September 2023

China’s uphill task

As governments prepare for November’s Asia-Pacific Economic Cooperation Leaders’ Meeting in San Francisco, they could wisely reflect upon an iconic war memorial outside of the Pentagon.

The sculpture depicts US Marines hoisting the Stars and Stripes on the remote and uninhabited Pacific island of Iwo Jima.

That single battle against Japan in 1945 cost the lives of seven thousand troops, and the message is that the United States will protect its values anywhere in the world, however remote that place might be.

The Pacific War ended 78 years ago this month. But, once again, as the US counters another rising Asian power, far-flung islands of the Pacific Ocean are attracting strategic focus.

And it is among these tiny states with smaller populations than a rural Asian town that China may begin to understand how much it has yet to learn regarding the skills of world domination.

The Pacific islands pepper a vast ocean, stretching from Asia to the Americas, known in the Cold War as the American Lake. China intends to weaken US control there and, in the past decade, has invested much in trying to woo Pacific islanders into its way of thinking.

But winning long-term loyal allegiance is very different from building shiny infrastructure, and Beijing has set itself an uphill task.

The 65 million square mile area comprises 14 independent nations. Of those, 11 are members of the British-led Commonwealth. Four of those, or some 40 per cent, recognise Taiwan over China.

Three are not their own countries, but the sovereign territory of France.  Others are associated or dependent territories of New Zealand, Australia and the United States.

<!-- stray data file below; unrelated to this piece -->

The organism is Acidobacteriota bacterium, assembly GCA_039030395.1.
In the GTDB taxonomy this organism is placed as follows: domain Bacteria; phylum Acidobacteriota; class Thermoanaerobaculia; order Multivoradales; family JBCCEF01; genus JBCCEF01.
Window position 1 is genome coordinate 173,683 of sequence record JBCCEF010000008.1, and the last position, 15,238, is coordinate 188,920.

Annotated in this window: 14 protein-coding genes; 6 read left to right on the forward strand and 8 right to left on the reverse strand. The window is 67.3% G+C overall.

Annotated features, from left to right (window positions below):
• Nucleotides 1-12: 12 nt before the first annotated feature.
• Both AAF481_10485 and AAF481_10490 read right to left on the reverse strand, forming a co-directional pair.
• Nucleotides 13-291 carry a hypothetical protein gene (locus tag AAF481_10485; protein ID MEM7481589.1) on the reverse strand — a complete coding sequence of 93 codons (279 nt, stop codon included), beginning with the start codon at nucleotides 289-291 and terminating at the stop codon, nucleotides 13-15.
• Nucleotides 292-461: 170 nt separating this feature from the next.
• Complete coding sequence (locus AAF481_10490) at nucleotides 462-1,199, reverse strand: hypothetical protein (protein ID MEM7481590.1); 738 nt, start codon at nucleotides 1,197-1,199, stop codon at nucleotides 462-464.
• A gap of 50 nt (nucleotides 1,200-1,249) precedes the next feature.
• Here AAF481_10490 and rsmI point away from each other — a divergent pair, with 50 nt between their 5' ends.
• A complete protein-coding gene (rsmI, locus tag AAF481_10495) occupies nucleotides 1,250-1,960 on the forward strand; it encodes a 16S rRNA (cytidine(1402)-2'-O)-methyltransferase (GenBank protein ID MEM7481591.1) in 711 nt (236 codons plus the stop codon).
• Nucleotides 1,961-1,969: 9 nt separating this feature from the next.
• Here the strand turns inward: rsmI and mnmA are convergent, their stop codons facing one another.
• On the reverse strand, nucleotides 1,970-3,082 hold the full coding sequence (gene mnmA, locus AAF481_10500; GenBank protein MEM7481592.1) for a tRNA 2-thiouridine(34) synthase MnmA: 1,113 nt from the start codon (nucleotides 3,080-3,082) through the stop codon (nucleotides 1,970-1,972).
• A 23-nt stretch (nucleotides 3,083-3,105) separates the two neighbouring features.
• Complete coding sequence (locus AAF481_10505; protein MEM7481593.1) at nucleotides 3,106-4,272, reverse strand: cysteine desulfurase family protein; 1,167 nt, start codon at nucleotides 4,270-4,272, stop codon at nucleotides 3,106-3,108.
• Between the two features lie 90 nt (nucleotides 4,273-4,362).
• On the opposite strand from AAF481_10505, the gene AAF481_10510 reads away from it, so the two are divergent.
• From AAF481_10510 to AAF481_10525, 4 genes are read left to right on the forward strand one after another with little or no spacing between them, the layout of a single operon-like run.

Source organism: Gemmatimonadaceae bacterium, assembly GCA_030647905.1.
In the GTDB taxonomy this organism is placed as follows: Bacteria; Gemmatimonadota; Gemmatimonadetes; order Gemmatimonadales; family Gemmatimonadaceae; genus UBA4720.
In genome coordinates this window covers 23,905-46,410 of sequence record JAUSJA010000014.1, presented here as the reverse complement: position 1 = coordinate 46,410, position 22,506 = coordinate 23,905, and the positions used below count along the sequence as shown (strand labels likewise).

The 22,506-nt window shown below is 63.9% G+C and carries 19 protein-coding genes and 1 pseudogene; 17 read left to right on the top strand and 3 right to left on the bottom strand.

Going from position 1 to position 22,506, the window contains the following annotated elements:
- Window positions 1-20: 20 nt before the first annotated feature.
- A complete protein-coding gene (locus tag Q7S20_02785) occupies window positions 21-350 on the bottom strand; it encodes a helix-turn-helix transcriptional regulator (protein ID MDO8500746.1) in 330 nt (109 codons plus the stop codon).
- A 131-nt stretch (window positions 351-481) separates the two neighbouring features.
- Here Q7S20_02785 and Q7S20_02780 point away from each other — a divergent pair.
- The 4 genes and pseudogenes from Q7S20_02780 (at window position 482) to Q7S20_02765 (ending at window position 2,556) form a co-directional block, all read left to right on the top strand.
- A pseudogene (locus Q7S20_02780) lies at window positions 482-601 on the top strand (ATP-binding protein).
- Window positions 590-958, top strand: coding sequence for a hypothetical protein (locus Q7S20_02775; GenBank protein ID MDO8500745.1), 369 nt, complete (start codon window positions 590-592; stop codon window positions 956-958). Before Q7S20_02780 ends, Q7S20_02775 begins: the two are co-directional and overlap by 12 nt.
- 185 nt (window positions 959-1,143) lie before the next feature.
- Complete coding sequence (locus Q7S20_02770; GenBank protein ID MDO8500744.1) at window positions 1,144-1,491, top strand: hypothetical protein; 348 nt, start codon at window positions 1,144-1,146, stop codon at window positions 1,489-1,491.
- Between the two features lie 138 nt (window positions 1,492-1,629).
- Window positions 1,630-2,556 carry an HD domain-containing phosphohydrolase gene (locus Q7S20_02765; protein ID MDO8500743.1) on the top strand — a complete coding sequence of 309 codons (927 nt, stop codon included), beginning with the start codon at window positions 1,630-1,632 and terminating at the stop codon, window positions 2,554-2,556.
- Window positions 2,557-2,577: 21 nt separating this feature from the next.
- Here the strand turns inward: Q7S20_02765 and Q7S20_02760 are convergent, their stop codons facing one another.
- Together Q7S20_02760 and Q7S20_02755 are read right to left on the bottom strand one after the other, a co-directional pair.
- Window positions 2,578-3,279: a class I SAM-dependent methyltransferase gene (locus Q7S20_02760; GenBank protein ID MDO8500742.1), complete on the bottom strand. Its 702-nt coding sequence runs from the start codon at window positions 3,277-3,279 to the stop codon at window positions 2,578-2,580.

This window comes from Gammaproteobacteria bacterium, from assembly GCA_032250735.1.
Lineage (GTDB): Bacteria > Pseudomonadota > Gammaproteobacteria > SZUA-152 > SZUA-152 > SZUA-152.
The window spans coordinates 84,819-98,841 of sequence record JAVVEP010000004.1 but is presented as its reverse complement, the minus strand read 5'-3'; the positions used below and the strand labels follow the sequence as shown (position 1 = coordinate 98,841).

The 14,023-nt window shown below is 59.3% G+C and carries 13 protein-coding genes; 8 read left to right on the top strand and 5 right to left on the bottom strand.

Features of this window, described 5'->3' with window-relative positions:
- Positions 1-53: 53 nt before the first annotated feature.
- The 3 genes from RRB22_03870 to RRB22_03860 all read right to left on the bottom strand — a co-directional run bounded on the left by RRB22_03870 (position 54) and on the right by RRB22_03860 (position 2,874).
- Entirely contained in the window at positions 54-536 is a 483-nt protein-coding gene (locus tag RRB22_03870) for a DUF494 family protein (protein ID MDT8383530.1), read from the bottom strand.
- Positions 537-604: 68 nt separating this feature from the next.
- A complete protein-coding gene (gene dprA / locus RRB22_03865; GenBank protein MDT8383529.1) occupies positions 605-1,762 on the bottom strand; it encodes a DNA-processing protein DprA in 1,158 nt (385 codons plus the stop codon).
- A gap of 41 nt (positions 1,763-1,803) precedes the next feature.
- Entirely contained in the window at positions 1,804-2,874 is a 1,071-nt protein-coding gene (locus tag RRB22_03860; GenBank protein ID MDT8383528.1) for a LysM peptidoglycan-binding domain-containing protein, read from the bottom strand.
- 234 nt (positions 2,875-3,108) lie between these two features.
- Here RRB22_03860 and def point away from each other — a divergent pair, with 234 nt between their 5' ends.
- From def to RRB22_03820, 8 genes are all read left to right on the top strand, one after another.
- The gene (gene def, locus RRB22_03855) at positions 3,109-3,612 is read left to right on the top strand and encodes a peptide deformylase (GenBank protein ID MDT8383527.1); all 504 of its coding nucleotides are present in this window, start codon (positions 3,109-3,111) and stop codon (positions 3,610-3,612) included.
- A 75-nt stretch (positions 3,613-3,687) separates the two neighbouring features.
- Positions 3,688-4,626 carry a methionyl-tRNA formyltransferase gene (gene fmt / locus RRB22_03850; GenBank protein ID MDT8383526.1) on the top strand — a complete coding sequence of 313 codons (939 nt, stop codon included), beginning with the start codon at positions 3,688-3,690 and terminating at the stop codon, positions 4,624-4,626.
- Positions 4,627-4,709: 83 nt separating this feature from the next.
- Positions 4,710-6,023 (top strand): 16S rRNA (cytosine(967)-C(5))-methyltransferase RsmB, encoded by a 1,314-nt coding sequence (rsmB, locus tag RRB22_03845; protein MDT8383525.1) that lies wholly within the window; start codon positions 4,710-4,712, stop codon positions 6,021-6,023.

Chinese values and culture have little historical footprint at all.

Given a choice, most islanders would opt for a meeting with King Charles at Buckingham Palace than one with President Xi Jinping in Zhongnanhai, or a visit to Disneyland over one to the Great Wall.

With massive US military bases in Hawaii, Guam, South Korea and Japan, new or revived ones in Australia and the Philippines and a swathe of security arrangements, denting American domination will be a near impossible task.

United States military commanders view the Pacific in terms of its islands, dividing it defensively into three island chains. The first runs from Japan to Malaysia; the second from Japan to Papua New Guinea; and the third from Hawaii through Fiji to New Zealand.

The US began as a Pacific power in 1898 when its defeat of Spain in the Caribbean War gave it control of the Philippines. Since then, it has gathered vast experience in forging alliances, exerting influence, projecting power and fighting Pacific wars.

China has a nano-fraction of that knowledge.

Initial attempts to woo islanders has given it a series of low-level agreements with a handful of states. But a proposal to set up a regionwide deal with ten governments won little support and fell through.

More damagingly, there have been open diplomatic spats with Chinese officials accused of bullying and making heavy-handed threats.

Last year,in a move that set alarm bells ringing in Washington, Beijing succeeded in signing a security agreement with the Solomon Islands.

America’s response was swift and unequivocal.

It drew up a far more wide-ranging defence agreement with neighbouring and bigger Papua New Guinea, which allows Us warships unfettered access to that country’s ports and waters.

In a twist of irony, when signing the defence pact, US Secretary of State Antony Blinken was driven in from the airport along a brand new six-lane motorway built by China.

Gambling that they can continue to accept Chinese infrastructure alongside American security, the doctrine of these Pacific islands is to be ‘friends to all and enemies to none’.

There is an old adage that if two parties want something, they either share it or fight for it.

Deep within the Pentagon lies a highly classified and constantly updated war plan aimed at containing China’s expansion across the Pacific.

To get a sense, Beijing’s military strategists need only refer to the now public War Plan Orange mapped out over many decades to counter the rise of Japan in the early 20th century– a plan that included the taking of Iwo Jima.

If Beijing has any doubt about American resolve in the Pacific, it need only refer back to that  Iwo Jima war memorial outside of the Pentagon.

But if Sino-American sharing can take root, thesetough, remote, sparsely populated islands could become a model for wider arrangements throughout the Indo-Pacific.